Lucinda Williams: Little Honey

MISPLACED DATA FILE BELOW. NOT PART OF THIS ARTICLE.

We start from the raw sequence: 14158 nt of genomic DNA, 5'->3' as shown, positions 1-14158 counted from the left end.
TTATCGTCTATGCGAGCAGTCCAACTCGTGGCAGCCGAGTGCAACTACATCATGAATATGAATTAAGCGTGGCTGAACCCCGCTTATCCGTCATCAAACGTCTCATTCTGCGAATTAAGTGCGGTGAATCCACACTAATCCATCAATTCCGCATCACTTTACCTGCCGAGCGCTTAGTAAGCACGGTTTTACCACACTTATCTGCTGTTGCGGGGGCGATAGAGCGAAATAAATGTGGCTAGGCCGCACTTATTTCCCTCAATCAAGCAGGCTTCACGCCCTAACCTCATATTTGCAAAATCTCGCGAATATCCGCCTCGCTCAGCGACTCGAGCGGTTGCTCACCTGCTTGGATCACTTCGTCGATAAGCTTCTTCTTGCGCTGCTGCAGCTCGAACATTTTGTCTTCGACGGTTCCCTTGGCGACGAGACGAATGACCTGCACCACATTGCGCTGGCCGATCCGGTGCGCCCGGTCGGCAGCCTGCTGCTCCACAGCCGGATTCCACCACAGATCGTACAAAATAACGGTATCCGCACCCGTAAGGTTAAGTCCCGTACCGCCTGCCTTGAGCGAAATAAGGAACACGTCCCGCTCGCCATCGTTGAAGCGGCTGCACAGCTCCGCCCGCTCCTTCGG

"Throw a wide loop," my dad used to say, and Lucinda Williams has certainly thrown her widest musical loop yet with Little Honey. After 2006's dull, disappointing West, Williams sounds like a woman with her groove back, mixing blazing steroidal rockers like riveting opener "Real Love" with trademark sultry love ballads like "Circles and X's" and the bluesy, ­gospel-tinged "Tears of Joy." This album may be the most coherent and true demonstration of her capabilities ever captured in the studio; to her credit, she does it without sacrificing that Deep South vocal style that has always been her calling card. Williams's Gulf Coast roots are front and center on Little Honey, which rings as true and real as any work she's ever done. Now 55, Williams has been doing this since she was a bluegrasser at Anderson Fair 30 years ago, and when she sings "Hey, little rock star, is your death wish stronger than you are," we get the idea she's pondered rock stardom's downside long and often. She leaves no doubt she understands the ups and downs of musical life when she shakes the foundations with her album-closing, bone-rattling take onAC/DC's "It's a Long Way to the Top (If You Wanna Rock 'n' Roll)," which, like every great rock act, leaves us wanting more.

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